Syrian al-Qaeda prepares to launch attack in Turkey's big cities
Bombings in Hatay's Reyhanlı district in early May killed killed 53 people, wounding more than 100 in the town. (Photo: İHA)
The al-Qaeda-linked Islamic State of Iraq and the Levant (ISIL) has sent two of seven bomb-loaded vehicles it has been preparing to the southeastern province of Şanlıurfa to launch an attack on Turkey's biggest cities, an intelligence source has told Today's Zaman.
After learning of ISIL's attack preparations, the National Police Department, the Gendarmerie General Command and the National Intelligence Organization (MİT) issued a red alert. According to initial findings of security forces, two bomb-loaded vehicles have entered Turkey, five more vehicles are being prepared and ISIL plans to use them to commit a large-scale attack on Turkey's major cities, including Ankara, İstanbul and İzmir. Detailed information on the two vehicles has been shared with all intelligence departments across Turkey. Security forces also warned that ISIL could amend its attack plans, which is why security measures in Turkey's southern and southeastern provinces -- among them Gaziantep and Hatay, where refugee camps are found -- has also been tightened.
According to the same intelligence source, who spoke on the condition of anonymity, the vehicles are being prepared in Syria's northern city of Raqqa. Intelligence units discovered detailed information on Oct. 30 about ISIL's plan to carry out a terrorist attack, and got in contact with local units.
A Western official based in Ankara who spoke on the condition of anonymity said that Turkey's Western allies are greatly concerned with the threat posed by ISIL.
ISIL had earlier threatened Turkish Prime Minister Recep Tayyip Erdoğan that it would initiate a series of “suicide attacks” in İstanbul and Ankara and demanded that Turkey reopen the Bab al-Hawa and Bab al-Salameh border crossing points, which authorities closed after ISIL seized control of the town of Azaz in late September.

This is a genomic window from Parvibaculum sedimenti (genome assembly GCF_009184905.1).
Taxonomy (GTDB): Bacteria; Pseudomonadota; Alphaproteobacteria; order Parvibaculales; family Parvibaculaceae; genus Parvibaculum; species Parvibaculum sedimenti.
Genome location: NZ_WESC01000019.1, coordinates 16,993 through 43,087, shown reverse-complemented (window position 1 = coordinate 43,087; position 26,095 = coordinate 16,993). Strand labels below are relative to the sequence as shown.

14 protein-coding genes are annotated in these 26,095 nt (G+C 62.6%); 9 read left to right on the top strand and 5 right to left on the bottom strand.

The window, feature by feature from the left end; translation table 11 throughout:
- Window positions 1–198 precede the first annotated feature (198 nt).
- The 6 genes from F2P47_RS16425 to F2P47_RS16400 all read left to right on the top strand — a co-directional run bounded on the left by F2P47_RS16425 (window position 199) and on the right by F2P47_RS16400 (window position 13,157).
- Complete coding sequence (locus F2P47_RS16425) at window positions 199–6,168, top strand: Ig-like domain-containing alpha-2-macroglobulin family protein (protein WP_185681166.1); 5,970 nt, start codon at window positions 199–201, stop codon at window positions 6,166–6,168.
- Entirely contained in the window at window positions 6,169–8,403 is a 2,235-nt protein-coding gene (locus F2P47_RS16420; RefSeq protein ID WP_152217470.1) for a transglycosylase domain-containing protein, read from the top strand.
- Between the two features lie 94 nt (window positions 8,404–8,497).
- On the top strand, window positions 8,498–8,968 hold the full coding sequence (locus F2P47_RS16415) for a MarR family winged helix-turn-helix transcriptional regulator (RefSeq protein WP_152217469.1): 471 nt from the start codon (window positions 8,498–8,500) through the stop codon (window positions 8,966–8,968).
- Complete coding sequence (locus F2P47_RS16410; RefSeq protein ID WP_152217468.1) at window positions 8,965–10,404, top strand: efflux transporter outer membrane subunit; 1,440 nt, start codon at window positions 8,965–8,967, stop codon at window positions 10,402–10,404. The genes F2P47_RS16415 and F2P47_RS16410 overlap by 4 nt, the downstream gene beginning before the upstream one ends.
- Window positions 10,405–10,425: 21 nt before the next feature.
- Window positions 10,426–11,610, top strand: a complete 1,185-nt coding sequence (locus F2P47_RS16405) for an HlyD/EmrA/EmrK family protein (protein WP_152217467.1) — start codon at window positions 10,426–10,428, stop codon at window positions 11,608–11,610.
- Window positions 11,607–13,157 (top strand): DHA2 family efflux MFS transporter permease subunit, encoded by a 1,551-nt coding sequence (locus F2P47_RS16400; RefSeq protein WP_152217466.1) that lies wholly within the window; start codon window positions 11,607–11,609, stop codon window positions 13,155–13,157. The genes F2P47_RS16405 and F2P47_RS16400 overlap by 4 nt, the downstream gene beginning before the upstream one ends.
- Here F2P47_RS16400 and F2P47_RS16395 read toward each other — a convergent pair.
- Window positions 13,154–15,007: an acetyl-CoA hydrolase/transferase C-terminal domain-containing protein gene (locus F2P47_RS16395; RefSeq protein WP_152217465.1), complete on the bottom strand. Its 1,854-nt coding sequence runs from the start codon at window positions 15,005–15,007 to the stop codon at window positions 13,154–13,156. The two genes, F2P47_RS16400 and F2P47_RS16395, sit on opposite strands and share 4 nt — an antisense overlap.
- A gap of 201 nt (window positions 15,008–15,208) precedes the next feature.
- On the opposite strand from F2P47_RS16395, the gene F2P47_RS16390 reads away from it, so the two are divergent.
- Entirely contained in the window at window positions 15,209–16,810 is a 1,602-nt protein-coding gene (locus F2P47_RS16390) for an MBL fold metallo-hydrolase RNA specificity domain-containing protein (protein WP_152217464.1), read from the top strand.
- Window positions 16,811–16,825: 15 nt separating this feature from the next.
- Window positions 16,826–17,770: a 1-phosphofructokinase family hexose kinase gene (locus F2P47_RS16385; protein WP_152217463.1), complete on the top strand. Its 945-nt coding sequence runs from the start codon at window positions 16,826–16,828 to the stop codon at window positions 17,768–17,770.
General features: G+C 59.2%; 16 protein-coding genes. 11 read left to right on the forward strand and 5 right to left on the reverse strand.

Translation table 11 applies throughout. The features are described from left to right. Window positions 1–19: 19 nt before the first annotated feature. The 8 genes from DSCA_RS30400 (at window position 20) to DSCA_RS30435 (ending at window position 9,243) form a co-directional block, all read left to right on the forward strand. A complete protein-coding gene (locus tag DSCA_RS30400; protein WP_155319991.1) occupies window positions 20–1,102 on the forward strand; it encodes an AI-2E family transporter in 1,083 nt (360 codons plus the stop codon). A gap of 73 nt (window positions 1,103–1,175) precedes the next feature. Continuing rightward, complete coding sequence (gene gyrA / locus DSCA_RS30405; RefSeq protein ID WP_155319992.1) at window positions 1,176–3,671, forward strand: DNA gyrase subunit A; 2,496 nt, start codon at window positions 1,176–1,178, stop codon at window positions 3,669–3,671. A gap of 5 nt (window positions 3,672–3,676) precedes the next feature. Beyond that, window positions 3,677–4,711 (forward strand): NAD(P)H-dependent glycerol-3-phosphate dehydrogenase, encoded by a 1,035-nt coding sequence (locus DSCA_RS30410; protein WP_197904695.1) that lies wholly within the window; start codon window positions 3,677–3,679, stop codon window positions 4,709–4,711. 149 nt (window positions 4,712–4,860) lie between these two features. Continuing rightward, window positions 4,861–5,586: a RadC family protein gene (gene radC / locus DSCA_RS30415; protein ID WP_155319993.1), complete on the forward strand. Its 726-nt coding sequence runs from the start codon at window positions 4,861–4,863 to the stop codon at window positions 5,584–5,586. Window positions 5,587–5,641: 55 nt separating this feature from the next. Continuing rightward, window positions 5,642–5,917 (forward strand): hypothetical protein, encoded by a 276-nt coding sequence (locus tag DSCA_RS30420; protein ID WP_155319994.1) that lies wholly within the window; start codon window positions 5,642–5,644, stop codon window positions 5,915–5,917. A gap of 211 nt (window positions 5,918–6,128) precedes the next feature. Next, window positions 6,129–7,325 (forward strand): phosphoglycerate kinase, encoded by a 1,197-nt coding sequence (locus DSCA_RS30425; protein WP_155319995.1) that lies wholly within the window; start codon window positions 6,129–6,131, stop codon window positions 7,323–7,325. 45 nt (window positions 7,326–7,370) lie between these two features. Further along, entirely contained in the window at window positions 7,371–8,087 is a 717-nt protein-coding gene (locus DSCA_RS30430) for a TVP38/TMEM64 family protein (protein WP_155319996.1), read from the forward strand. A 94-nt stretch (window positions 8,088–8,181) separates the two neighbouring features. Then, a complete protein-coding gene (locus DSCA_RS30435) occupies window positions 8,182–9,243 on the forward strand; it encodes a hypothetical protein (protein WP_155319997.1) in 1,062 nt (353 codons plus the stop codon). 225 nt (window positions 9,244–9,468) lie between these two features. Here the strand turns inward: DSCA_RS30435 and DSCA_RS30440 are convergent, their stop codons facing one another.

The organization also claimed responsibility for twin car bombings in the town of Reyhanlı in the southern province of Hatay, killing 53 people and wounding more than 100 in May. Reyhanlı is an important point of refuge for Syrian refugees who have fled the violence in their country.
Turkey seizes 20 bags of sulfur on Syrian border
In the meantime, three vehicles loaded with 20 bags of sulfur and eight barrels, whose contents are currently unknown, have been seized on the Syrian border while trying to illegally enter the Syria from Turkey.
According to a statement released by the Turkish Armed Forces (TSK), three vehicles trying to illegally cross into Syria from Turkey were detained by the TSK in Hatay on Saturday. One of the passengers, identified only by the initials S.H., was taken into custody by the Reyhanlı Gendarmerie General Command, while the others managed to flee into Syria after abandoning their vehicles.
After warning the drivers that they had entered a military zone, soldiers opened fire to block their passage into Syria. The individuals then left their vehicles and crossed into Syria on foot, according to the statement.
Twenty sacks of sulfur, each weighing around 50 kilograms, and eight sealed barrels were seized from the vehicles.
The barrels have been kept under guard in the area in which they were seized. A Chemical, Biological, Radiological and Nuclear (KBRN) team is charged with identifying the contents of the barrels.
Sulfur is a vital ingredient in the manufacture of mustard gas, which has powerful vesicant effects and can cause chemical burns on exposed individuals. It is found in liquid, gas and solid forms. People can be exposed through external contact, inhalation or ingestion.
There are also several reports alleging that the Syrian regime's chemical weapons facility in Homs was seized by al-Qaeda-linked terrorists and that these fighters are short of raw materials.
One Syrian and five Turks were detained in May in an Adana police operation to seize materials used in the production of chemical weapons.
Initial reports said 2 kilograms of highly toxic sarin gas were discovered in the operation, a claim later denied by the authorities. But the chemicals seized could be used to manufacture sarin gas, according to news reports.
The six later admitted that they had obtained the chemicals in Turkey, but claimed they did not know that sarin gas could be produced from them. Last week, they appeared before a court in the southern province of Adana for their trial's first hearing.
The one Syrian defendant under arrest faces up to 25 years in prison, while the five Turkish citizens, all of whom were released pending trial, each face up to 15 years imprisonment.
Meanwhile, suspects accused of carrying chemical materials in a vehicle in Bingöl province appeared before a court in the southeastern province of Diyarbakır for the first hearing of their trial. Four of the suspects attended the hearing and alleged that they had been threatened by the Kurdistan Workers' Party (PKK) to take a package to Lice, a district of Diyarbakır province, when they were detained on their way back home. The four suspects and one other were arrested in early September with more than 200 kilograms of explosive material.